The Bijenkorf was a beloved department store that was seized by the Nazis during the occupation and run into the ground. In the 1950s, a young designer named Benno Premsela revived it and became a cultural icon by designing avant-garde window displays. There are photos of people crowding the Damrak to see his windows unveiled.
In 1964, this respected public figure went on TV to talk about his life as a gay man, becoming the first person to do so without obscuring his identity. Two years earlier, he’d taken over leadership of the COC, the longest-continuously-running gay rights organization in the world. His predecessor had used a pseudonym, but Benno was determined to be out in his activism.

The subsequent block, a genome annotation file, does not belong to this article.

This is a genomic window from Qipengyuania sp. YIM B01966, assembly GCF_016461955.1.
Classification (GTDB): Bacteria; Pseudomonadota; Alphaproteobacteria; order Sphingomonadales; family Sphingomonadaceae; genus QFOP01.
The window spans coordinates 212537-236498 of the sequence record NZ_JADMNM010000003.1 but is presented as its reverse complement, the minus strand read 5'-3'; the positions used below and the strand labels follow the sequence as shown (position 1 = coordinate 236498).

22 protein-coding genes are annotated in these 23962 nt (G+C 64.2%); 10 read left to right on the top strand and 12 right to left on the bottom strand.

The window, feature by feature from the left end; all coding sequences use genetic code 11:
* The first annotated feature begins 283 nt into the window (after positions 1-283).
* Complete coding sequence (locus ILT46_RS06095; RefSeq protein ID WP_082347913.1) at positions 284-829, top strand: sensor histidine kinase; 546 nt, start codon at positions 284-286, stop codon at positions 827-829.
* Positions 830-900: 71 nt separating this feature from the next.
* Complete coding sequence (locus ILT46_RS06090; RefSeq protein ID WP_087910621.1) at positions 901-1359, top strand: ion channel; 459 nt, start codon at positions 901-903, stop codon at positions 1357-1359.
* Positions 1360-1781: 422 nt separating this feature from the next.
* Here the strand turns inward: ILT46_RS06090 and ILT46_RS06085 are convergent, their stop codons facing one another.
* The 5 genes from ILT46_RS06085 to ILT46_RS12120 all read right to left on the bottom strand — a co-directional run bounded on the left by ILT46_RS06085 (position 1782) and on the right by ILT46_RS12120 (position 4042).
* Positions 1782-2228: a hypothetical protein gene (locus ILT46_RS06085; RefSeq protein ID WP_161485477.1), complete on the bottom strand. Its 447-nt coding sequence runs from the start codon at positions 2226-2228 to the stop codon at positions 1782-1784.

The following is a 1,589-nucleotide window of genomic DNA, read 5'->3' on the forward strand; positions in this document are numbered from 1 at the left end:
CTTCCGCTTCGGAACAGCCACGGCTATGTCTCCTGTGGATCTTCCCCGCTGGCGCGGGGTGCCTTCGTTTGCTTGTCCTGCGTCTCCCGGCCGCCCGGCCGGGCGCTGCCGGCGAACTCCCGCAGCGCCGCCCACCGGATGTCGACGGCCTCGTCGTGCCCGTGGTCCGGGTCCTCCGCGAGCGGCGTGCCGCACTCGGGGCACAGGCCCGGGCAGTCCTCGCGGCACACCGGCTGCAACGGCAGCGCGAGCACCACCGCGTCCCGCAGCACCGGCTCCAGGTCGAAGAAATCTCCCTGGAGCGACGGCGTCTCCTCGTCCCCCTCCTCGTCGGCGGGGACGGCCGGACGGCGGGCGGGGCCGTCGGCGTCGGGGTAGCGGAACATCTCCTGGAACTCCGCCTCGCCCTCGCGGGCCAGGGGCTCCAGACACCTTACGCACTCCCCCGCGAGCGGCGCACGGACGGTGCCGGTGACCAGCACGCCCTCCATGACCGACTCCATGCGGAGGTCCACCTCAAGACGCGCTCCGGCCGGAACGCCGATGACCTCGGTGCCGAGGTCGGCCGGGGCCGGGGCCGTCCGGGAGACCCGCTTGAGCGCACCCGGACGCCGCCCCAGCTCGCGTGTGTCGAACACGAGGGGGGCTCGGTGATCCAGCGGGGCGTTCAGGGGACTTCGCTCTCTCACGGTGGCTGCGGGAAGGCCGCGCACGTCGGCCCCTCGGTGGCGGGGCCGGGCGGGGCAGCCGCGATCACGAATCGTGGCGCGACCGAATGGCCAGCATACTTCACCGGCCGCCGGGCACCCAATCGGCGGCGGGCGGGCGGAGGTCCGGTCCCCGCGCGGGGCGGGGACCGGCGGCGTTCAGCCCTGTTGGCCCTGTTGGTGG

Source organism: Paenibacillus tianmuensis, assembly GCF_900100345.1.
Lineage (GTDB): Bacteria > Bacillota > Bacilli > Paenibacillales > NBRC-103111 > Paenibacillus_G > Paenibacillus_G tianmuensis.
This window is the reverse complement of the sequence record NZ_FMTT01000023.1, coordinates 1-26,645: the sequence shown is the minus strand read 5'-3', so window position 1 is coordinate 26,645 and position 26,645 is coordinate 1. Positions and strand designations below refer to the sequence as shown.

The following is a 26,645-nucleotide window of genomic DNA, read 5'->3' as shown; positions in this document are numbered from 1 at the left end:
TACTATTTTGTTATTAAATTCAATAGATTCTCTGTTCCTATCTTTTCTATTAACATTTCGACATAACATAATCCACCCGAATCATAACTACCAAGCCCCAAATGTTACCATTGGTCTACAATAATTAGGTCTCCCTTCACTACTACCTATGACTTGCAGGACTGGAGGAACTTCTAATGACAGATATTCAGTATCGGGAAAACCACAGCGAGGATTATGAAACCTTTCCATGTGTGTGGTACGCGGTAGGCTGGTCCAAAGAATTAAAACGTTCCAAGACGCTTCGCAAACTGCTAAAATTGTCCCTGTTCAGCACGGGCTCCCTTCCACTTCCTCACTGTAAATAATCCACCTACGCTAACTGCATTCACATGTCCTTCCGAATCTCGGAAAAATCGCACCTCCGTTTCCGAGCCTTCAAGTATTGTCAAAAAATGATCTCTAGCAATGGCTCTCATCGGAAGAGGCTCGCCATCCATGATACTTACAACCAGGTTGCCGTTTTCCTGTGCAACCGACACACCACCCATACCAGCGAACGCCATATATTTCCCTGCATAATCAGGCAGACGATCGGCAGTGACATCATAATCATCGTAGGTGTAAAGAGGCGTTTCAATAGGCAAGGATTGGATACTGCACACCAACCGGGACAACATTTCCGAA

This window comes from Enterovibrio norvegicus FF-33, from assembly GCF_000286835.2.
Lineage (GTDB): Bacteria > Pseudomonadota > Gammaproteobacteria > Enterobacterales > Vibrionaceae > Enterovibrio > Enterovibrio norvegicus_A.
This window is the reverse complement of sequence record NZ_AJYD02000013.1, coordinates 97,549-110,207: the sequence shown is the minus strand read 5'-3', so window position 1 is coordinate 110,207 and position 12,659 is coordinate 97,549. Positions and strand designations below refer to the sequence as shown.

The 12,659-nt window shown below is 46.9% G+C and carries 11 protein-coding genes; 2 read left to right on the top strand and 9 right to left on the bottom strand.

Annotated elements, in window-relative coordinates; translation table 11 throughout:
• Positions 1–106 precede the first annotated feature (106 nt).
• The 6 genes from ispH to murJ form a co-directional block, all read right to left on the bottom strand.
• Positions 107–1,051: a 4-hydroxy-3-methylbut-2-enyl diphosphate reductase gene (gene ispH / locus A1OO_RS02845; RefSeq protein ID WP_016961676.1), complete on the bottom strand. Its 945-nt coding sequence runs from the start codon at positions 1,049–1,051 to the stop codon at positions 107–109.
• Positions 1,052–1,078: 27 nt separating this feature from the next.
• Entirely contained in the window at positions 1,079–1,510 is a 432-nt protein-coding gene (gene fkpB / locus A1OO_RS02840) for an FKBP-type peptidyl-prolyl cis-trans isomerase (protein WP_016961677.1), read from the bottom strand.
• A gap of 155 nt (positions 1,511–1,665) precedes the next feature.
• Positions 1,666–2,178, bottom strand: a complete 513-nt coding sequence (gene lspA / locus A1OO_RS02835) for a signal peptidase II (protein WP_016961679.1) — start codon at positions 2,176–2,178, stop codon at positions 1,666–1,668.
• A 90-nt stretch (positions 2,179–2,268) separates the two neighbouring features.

He was determined not to hide ever again. Benno and his brother had gone into hiding during the Nazi invasion. After Liberation Day, they discovered that they were their family’s sole survivors. Benno said later, “The end of the war meant a kind of liberation. Nothing more could happen to me than what I already went through.”
That fearlessness led him to show Dutch audiences that someone they admired was gay, to fight to overturn an antigay law, and to help establish the Homomonument. The courage Benno got from his losses turned him into a beacon that helped guide the way towards equality.